Keys and Shoulders: Meeting of the Council of Fifty
After Joseph Smith's death some members of the Twelve considered words that Smith spoke in a private council as authorizing them with special keys. It appears that this occurred at a meeting of the Council of Fifty in March 1844. All members of the Quorum of the Twelve were not in attendance. Apostles William Smith, John E. Page and Lyman Wight were not in Nauvoo at the time. In May William Smith and Lyman Wight received their endowments. They did not receive their second anointing in the lifetime of Joseph Smith. Apostle John E. Page was doing church missionary work and did not return to Nauvoo until the fall of 1844. Page did not receive the priesthood endowment until January 1845. There were nine apostles who received their endowments and second anointing during the lifetime of Joseph Smith. These apostles, the majority, settled in what became Utah Territory under the leadership of senior apostle Brigham Young.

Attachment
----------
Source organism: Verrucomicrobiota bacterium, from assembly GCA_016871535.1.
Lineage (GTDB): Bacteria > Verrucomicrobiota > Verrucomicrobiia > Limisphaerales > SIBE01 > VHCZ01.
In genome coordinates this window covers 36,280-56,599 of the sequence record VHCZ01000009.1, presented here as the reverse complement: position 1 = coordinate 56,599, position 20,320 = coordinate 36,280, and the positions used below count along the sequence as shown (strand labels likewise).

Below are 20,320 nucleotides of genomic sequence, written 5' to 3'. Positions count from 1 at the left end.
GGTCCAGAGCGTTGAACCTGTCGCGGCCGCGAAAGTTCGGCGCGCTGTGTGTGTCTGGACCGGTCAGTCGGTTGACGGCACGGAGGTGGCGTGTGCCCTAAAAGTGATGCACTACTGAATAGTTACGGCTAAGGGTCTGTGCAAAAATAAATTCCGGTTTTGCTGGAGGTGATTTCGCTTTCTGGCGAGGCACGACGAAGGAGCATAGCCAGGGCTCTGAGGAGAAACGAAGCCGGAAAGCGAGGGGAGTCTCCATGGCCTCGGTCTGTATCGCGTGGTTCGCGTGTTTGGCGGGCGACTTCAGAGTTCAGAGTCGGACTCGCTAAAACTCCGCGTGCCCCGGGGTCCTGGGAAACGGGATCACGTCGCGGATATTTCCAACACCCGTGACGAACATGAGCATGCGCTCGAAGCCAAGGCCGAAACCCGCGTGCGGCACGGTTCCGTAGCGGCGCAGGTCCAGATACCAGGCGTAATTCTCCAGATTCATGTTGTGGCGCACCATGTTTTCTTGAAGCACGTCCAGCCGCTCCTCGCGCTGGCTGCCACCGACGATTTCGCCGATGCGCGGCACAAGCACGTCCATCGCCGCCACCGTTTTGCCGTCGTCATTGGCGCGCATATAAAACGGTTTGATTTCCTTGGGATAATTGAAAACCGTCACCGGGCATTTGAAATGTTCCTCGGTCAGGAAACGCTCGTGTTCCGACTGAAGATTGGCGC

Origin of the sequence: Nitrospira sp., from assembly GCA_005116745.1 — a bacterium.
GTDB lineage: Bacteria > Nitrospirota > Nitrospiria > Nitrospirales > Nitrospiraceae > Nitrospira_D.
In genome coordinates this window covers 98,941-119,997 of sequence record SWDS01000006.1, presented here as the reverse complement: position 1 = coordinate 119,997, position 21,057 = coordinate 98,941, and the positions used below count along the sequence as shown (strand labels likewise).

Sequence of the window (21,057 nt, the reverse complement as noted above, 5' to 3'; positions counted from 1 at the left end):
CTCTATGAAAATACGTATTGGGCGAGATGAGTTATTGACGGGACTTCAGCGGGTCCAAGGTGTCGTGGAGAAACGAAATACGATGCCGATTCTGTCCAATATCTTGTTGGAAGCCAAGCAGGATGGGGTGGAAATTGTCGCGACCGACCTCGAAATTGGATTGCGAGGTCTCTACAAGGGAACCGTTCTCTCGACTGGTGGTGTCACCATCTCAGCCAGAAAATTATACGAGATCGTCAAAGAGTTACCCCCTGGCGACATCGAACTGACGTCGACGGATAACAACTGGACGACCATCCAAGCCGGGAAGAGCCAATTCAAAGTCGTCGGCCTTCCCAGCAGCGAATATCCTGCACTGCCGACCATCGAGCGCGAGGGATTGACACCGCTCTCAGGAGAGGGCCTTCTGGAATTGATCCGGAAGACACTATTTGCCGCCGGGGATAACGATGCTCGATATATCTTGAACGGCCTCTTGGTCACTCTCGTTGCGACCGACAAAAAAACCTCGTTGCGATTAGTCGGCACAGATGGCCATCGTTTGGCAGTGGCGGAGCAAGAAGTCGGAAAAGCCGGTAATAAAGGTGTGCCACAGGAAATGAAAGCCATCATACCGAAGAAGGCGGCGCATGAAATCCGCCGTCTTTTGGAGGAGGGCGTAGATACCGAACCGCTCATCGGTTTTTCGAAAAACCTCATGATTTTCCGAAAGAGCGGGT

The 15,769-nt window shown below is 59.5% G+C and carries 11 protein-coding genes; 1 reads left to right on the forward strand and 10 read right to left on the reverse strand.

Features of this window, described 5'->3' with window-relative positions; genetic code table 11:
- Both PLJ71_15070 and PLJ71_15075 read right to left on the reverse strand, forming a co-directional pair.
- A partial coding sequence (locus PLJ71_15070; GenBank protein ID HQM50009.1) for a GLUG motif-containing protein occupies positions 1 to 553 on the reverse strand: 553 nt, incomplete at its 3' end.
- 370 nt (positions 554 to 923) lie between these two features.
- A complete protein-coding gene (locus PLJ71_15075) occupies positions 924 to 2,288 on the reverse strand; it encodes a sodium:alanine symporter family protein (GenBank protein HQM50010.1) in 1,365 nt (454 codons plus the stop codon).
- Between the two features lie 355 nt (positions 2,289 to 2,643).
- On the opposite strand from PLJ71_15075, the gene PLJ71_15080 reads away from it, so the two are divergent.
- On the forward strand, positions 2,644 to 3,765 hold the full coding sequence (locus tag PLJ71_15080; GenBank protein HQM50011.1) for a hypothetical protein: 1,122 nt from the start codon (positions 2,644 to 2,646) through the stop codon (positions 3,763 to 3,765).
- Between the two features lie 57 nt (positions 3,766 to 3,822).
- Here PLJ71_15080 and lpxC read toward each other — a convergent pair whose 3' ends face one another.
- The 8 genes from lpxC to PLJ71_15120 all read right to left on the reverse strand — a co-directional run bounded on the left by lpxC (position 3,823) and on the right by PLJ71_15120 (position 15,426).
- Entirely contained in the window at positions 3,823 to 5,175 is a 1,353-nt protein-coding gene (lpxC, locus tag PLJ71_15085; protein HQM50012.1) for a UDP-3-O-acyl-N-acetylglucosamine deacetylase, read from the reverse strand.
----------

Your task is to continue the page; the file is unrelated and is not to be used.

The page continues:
After the death of Joseph and Hyrum Smith many questions were asked about a successor to the offices of Prophet-President and Patriarch to the church. William Clayton in his important Nauvoo journal reported on 12 July 1844:
Friday 12th. A.M. at the Temple measuring Lumber. Preset. [William] Marks came up to enquire which was best to do about appointing a Trustee. We concluded to call a meeting of the several presidents of Quorums & their council this P.M. at 2 o clock. As I returned to dinner bro. [Newel K.] Whitney came down with me & stated his feelings about Marks being appointed Trustee. He referred me to the fact of Marks being with [William] Law & Emma [Smith] in opposition to Joseph [Smith] & the quorum. -- And if Marks is appointed Trustee our spiritual blessings will be destroyed inasmuch as he is not favorable to the most important matters The Trustee must of necessity be the first president of the Church & Joseph has said that if he and Hyrum were taken away Samuel H. Smith would be his successor.